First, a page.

It's that time of year again. Teenagers all over the UK will find out this and next week whether or not they've got the A level and GCSE results they were hoping for.
Nail-biting doesn't quite cover it. And I'm talking about the parents, not the students. I know this, because I'm one.
Last year, as my 18-year-old son was camping in the south of France, I was nominated to collect the envelope containing his A-level results then read them out over a slightly fuzzy mobile phone line.
He did okay but didn't get the grades he'd been hoping for and although he (and we) hid the disappointment well, it was a bit of a tough day all round.
He wanted to go to uni for which he needed better grades but didn't want to go back to sixth form to re-sit.
In the end, he took a gap year and gained valuable experience of real life by stacking shelves on a night shift in our local Sainsbury's for months on end and volunteering as a classroom assistant at his old school.
Once he'd saved up enough money, he went travelling to Australia and Asia for five months and has come back a happier, more mature and relaxed young adult.
Even better, he managed to land an interview at the university of his choice before leaving for his gap year adventure.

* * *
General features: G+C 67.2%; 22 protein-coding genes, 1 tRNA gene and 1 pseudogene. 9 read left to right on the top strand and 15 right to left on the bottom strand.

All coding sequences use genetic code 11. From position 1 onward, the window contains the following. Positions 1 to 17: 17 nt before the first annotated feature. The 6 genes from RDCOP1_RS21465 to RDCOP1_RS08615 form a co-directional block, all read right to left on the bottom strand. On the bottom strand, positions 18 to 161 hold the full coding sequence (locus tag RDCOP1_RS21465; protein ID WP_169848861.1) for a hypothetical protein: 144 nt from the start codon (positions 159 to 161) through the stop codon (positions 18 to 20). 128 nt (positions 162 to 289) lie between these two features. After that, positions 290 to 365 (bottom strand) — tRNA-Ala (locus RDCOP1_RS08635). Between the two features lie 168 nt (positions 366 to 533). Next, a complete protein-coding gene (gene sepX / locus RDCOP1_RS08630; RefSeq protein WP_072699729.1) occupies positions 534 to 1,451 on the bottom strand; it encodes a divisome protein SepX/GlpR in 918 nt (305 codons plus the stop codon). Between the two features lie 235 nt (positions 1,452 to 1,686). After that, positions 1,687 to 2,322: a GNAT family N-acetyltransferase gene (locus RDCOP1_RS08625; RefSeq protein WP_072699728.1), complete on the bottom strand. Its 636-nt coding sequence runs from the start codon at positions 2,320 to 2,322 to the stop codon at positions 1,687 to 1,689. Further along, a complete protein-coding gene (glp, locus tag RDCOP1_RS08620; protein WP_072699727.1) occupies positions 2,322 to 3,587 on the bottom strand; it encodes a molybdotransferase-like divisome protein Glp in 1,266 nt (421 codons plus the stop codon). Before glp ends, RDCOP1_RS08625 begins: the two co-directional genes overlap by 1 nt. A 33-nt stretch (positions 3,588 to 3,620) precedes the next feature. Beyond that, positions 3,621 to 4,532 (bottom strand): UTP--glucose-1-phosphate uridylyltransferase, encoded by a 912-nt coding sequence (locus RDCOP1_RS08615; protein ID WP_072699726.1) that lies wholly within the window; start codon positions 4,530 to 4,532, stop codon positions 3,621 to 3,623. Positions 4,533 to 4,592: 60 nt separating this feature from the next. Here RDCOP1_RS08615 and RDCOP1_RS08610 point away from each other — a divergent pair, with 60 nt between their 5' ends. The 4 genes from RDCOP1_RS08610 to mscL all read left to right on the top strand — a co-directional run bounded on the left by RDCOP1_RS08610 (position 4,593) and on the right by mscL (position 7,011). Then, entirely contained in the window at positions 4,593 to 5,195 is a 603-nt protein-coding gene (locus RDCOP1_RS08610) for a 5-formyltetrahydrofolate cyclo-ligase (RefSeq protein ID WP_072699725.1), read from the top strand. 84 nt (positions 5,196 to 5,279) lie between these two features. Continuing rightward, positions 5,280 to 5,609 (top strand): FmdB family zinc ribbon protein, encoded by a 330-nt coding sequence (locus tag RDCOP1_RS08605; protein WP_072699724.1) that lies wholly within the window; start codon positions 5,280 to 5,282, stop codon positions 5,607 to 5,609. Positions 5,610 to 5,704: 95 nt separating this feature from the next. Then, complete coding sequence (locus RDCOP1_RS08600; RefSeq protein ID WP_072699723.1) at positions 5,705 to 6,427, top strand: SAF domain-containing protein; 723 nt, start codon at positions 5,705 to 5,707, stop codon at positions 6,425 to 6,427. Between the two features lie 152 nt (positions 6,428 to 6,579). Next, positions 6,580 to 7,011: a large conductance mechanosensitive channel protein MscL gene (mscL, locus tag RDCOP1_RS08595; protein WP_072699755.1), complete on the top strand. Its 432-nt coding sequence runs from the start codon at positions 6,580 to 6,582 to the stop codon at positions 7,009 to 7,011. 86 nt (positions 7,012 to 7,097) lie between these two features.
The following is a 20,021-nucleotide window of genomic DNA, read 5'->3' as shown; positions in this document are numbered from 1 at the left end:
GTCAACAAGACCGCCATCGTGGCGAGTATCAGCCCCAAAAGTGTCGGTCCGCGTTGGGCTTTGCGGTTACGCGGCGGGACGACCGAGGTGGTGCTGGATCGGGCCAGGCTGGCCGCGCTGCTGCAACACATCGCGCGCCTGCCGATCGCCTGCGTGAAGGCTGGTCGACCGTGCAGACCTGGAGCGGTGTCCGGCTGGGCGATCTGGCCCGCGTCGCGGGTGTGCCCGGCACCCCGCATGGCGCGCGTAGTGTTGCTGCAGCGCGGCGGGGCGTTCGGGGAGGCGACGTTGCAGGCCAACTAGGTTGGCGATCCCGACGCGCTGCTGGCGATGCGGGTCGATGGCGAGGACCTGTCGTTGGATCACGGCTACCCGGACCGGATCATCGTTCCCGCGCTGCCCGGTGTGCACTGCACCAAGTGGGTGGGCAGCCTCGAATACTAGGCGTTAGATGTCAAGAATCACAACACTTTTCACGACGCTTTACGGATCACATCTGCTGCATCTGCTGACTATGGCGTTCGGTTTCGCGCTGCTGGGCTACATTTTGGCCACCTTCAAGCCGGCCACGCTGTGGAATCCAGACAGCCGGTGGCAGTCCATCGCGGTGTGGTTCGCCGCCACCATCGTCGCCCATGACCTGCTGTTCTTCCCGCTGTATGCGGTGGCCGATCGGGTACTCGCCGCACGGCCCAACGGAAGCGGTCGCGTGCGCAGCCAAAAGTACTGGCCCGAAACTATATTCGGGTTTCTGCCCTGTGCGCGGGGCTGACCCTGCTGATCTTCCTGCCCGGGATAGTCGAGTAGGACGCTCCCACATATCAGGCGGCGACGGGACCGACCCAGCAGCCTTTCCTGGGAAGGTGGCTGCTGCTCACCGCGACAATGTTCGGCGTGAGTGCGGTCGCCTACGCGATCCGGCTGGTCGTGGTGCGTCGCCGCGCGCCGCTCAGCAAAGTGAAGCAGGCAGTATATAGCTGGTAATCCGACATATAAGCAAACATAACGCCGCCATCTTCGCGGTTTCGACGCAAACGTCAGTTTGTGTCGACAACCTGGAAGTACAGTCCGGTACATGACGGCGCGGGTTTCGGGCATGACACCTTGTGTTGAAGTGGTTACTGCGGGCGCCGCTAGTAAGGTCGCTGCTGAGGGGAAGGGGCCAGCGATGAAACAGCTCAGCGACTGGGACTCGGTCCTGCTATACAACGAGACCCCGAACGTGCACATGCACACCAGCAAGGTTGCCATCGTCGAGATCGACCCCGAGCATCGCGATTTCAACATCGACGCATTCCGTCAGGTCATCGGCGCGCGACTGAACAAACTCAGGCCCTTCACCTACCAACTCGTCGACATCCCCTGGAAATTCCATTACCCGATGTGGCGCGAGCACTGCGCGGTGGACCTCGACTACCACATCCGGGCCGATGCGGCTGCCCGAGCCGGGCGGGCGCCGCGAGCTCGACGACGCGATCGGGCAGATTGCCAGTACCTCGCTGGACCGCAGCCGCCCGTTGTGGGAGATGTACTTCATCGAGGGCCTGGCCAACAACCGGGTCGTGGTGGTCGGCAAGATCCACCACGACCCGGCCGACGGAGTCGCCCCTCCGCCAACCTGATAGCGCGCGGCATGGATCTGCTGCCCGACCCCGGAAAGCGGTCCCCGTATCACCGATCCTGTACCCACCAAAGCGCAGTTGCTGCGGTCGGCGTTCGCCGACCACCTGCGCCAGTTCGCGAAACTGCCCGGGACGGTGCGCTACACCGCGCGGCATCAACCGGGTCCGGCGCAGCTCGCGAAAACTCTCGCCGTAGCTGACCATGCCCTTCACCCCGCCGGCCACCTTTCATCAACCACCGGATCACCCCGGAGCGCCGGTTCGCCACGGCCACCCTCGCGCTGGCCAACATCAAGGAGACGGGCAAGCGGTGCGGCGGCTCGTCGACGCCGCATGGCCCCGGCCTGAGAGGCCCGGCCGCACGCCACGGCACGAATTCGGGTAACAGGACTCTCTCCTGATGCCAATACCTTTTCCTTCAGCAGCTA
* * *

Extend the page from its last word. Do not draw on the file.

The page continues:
About a week into his travels, he emailed us from Perth to say he'd received an unconditional offer.
He was ecstatic but the relief and delight we felt as parents was just as huge.
This year, my younger son is waiting to hear how he's done in his GCSEs so I'll be on tenterhooks in the lead-up to August 23, along with thousands of other mums and dads.
There's no magic bullet to make the worry go away and yes, I know you have to step back and realise this not your life but that doesn't make it any easier.
One thing I have learned is that you have to trust them because, even if it's hidden deep down, they instinctively know what they really want to do and what they're really good at.
There's a lot of really excellent support and information out there - from schools, colleges and the Department for Education's Exam Results Helpline on 0808 100 8000.
The Helpline offers free, independent advice and is open from A level results day (Thursday August 16) right through until Saturday 25 August, see www.ucas.com/examresultshelpline .
It's set up for students but parents can call too and talk to people who have huge experience in careers advice and can give information on re-sits, re-marks, university, apprenticeships, gap years or setting up in business.
After that, it's up to the student to make the right decision and all you, as a parent, have to do is take a deep breath and keep quiet.
But, and this is a big but, their decision may not be the one you would have made. And that, I reckon, is just the way it should be.
Follow Gill Oliver on Twitter: www.twitter.com/justajourno